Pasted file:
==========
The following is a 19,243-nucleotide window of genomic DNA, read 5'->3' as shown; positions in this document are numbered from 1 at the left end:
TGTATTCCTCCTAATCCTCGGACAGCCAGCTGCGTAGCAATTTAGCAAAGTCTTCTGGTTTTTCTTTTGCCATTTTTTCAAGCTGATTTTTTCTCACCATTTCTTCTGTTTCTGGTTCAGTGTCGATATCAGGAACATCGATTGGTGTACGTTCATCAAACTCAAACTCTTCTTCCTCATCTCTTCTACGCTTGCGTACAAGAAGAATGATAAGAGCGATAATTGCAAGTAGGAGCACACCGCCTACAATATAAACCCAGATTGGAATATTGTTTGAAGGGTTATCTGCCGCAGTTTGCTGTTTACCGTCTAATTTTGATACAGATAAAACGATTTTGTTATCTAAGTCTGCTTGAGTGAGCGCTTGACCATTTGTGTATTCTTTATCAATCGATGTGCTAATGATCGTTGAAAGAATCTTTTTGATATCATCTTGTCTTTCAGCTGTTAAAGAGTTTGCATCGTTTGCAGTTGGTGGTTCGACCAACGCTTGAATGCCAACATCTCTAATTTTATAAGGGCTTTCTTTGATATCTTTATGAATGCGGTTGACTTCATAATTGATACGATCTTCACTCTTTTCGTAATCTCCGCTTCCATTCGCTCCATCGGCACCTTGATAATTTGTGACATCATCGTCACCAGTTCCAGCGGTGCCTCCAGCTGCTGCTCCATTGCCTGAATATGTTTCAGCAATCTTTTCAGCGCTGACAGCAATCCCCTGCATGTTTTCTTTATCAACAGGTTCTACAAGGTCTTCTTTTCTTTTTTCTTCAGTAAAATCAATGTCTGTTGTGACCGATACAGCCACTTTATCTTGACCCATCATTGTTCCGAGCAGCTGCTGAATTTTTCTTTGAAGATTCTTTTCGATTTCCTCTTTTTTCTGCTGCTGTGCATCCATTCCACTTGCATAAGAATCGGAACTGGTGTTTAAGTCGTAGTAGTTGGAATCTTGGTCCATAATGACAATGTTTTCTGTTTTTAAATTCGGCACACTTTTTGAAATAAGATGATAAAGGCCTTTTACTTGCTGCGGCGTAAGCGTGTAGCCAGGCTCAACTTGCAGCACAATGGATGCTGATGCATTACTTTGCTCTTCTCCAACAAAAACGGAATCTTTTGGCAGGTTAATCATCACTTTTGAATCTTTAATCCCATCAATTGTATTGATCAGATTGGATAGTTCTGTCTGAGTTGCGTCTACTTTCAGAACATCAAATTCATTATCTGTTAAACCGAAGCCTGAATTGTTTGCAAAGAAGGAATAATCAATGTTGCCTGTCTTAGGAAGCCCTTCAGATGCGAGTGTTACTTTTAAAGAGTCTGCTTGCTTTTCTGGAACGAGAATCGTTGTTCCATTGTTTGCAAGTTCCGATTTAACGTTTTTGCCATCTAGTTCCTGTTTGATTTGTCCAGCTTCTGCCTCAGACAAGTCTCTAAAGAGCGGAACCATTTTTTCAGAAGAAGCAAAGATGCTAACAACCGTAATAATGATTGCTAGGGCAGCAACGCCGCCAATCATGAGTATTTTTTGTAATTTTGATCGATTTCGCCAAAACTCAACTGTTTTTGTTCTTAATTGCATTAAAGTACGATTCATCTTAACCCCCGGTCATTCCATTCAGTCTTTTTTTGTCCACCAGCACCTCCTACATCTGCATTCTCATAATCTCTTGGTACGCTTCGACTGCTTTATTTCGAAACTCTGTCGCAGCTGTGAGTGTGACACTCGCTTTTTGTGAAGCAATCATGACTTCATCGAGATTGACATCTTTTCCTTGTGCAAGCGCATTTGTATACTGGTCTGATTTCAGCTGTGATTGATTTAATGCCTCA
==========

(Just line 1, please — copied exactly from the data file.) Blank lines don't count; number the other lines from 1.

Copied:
The following is a 19,243-nucleotide window of genomic DNA, read 5'->3' as shown; positions in this document are numbered from 1 at the left end: